Professional ambition and responsibilities are usually time consuming, which leads to less family time. With professional careers, one has to prioritize their life and the needs of their family, by creating a balance between work and family concerns. Providing that the stigma associated with male says that they are "bread winners" and should be able to provide for the family 's financial needs. Men are expected to be hardworking and demanding. While the females are responsible for the nurturing of the child, men often feel emasculated when the tables turn. Even though there 's a change in the cycle and responsibilities of parents, they should be available to child in their times of need. White collared individuals should not impede family time; instead they should have a sense of evenhandedness. Therefore, professional ambition should be subordinated to family concerns, a parent should stabilize the period available by setting boundaries and creating schedules which they abide by.
In today’s economy, it is a hard fact that many women will have to enter the workforce. In her article for The Atlantic, “Why Women Still Can’t have it All”, Anne-Marie Slaughter examines the difficulties faced by women who either have children or would someday like to do so. Having given up on the task of holding a high powered government position while being the mother of a teenager, her kairotic moment, the author discusses the changes that would be necessary in order for women to find a real work-life balance. Although Slaughter 's target audience is primarily women who seek high powered positions, the article contains ample information that should appeal to both men who seek to balance the needs of a growing family with their work responsibilities, as well as workplace policy makers who could help usher in the necessary changes. Her goal in sharing her experiences is to argue that women can succeed at the very top level of their organizations, “But not today, not with the way America’s economy and society are currently structured” (Slaughter).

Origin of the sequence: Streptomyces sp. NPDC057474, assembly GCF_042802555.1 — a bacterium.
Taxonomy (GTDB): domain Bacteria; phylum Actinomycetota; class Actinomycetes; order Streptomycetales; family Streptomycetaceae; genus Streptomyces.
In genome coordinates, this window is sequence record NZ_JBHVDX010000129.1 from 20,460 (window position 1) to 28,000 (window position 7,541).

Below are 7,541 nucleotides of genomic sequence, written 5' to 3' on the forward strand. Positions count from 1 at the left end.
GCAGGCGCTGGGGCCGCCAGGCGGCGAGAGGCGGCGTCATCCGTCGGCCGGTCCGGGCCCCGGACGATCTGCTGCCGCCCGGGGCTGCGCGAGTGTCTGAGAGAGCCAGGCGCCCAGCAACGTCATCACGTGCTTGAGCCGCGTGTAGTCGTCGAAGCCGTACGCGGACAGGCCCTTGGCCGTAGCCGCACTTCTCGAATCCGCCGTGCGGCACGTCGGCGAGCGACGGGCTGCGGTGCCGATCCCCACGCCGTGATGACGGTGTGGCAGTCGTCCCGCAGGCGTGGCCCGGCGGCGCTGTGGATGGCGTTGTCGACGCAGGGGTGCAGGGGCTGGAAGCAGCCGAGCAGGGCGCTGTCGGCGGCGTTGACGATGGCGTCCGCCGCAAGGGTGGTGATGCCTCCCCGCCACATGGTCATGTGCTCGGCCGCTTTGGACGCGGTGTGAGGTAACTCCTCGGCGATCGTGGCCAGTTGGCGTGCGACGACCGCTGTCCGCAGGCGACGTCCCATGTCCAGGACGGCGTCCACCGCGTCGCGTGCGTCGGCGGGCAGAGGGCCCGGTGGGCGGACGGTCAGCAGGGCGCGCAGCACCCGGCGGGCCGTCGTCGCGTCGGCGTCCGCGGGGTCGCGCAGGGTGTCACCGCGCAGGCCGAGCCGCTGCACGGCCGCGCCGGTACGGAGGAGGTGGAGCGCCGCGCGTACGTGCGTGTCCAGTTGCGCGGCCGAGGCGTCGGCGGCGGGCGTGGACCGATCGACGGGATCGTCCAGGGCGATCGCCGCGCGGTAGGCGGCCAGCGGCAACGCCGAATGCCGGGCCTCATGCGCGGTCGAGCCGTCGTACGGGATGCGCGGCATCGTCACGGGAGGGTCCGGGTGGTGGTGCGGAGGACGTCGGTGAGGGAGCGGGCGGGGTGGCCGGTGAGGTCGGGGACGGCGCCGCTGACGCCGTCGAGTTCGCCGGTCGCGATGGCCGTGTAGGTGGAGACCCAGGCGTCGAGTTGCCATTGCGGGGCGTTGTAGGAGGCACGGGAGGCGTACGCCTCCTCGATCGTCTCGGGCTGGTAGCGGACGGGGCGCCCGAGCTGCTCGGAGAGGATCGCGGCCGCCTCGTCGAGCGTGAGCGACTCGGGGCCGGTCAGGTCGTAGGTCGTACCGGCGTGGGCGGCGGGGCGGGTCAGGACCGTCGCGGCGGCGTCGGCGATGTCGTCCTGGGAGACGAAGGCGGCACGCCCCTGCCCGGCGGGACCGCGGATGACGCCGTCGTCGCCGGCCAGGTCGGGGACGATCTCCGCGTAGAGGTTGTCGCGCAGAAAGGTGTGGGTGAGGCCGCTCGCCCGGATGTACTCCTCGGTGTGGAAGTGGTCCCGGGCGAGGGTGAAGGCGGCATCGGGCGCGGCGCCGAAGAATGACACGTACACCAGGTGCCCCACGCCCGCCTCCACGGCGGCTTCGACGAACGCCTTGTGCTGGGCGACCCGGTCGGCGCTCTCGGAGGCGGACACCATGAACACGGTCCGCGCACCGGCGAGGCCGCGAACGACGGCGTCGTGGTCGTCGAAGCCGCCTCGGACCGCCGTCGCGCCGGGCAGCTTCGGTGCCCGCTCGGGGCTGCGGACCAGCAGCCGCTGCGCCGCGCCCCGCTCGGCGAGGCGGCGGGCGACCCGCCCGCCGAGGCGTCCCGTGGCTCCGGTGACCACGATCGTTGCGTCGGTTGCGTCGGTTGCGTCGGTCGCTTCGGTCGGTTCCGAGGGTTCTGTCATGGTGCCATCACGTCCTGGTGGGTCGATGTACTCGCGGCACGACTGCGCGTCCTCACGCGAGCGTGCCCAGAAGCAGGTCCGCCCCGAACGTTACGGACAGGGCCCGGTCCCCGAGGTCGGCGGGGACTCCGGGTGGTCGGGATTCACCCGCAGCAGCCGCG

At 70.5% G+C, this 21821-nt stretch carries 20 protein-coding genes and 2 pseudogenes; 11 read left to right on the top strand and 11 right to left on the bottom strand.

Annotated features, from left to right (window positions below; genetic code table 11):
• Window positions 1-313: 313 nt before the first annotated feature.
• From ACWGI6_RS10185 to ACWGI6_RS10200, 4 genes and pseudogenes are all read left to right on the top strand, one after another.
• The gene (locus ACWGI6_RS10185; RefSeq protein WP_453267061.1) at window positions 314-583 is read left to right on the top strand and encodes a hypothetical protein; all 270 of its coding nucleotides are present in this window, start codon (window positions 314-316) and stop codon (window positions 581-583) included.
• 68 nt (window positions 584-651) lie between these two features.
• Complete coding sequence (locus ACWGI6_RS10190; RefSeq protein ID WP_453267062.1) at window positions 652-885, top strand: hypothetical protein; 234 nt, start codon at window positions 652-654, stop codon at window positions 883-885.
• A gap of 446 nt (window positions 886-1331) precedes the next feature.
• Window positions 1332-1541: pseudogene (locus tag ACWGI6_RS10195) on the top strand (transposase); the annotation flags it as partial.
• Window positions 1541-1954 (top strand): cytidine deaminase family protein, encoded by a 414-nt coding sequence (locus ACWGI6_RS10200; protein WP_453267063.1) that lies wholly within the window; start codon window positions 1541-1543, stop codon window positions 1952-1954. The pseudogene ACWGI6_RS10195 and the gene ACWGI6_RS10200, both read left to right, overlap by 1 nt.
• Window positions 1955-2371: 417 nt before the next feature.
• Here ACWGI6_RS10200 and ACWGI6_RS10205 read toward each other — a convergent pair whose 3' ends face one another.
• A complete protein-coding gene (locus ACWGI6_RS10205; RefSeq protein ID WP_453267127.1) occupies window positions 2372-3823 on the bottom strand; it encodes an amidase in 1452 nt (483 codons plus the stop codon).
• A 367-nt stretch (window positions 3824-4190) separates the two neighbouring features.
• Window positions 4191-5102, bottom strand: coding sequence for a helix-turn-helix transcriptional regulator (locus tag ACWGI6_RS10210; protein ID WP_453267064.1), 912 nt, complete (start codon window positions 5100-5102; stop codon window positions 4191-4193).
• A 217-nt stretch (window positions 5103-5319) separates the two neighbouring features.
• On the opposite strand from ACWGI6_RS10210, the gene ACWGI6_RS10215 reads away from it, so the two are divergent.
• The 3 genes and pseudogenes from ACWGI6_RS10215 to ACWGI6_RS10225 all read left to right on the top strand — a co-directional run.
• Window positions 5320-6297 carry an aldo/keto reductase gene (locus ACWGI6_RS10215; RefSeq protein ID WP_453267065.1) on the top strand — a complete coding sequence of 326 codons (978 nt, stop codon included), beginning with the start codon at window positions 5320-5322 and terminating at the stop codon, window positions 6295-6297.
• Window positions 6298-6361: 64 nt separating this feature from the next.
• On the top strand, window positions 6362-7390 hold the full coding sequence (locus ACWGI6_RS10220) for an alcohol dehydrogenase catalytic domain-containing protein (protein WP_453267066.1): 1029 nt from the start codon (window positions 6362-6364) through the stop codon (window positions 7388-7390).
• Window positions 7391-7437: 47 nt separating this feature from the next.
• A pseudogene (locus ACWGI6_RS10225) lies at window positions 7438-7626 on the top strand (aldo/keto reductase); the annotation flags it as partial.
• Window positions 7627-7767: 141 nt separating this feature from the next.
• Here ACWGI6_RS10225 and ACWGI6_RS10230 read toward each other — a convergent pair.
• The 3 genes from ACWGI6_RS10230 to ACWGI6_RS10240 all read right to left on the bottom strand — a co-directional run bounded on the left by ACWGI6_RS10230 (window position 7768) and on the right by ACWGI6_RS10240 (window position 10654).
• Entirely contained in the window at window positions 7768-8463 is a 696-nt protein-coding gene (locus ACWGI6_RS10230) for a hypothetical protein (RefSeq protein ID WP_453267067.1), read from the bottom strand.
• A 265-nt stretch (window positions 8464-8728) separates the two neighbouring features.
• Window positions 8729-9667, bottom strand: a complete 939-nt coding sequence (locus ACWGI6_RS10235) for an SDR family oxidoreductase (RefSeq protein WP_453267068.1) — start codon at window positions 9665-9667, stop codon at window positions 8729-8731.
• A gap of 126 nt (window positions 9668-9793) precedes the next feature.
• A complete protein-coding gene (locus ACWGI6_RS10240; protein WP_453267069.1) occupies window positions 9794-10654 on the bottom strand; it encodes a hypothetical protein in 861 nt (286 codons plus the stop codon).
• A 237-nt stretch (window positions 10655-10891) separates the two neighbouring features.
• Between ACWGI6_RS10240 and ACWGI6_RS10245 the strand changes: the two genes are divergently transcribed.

According to Statistics Canada, the amount of two parented full time working families has gone up 17% since the 1980’s. As a result of such an outcome, more employees in larger and smaller based companies are finding it harder to keep up with both risen work loads and home life necessities, which in turn have caused more absentees in the work place. The reason being for this is due to
In today’s society, most families consist of both parents working and with that comes the conflict of shared childcare, nurturing and shared household responsibility. Since the day of old, it was and always has been the mothers’ responsibility to care for the child and the home. To cook, clean, feed the children and attend to the husband's needs. Of course, this concept also depending on the culture of which the couple was brought up on (Kaakinen, Coehlo, Steele, Tabacco, & Harmon Hanson, 2015).
In our society, we carry an ideological assumption that a “normal” family consists of the man working to provide for the family and the women takes on the role of stay-at-home mom (Dow 1992).
The articles Double Daddy by Penny Parker, Diary of a Mad Blender by Sue Shellenbarger, and The Child’s View of Working Parents by Cora Daniels all delve into the struggle of harmonizing work with other aspects of life. The delicate balance of work and parenting is often difficult to keep in control; most agree that devoting quality time to one’s children and not overworking is the key to stabilizing the equation (Parker 22-23).
Past researches either supported or opposed the perceived incompatibility between motherhood and employment (Pacaut et al, 2012). This study revealed an increase in work interruption among women who began working before having children. It also showed a big decline in the gap that separates women with children and those without. The study concluded that changing attitudes towards mothers' work did not appear to ease the balance of work and motherhood. These attitudes include the availability of daycare
Suzanne Bianchi, John Robinson and Melissa Milkie’s Changing Rhythms of American Family Life were able to document that “mothers are spending as much time with the children as forty years ago, fathers were doing more at home and there is more gender equality” (Bianchi et al 2006, 169). In their data it showed the trend of workloads for both fathers and mothers to have increased “from 55 to 64 estimated weekly hours between 1965 and 2000 households with married parents” (Bianchi et al 2006, 171). This could attributed to that there was a big change that occurred that allowed more women and mothers to enter the workforce. Corresponding to the female participants in my sample that want to continue to work and further their career. Furthermore,
The belief that men are not capable of taking care of a child is now being challenged. Fathers are now taking on a more active role in their child’s life by allowing their wives to peruse her career goals while they stay at home with the children. Women are now left with the task of being the family’s primary breadwinners. As both step outside their expected gender roles the challenge of gender stereotypes found in families have been questioned.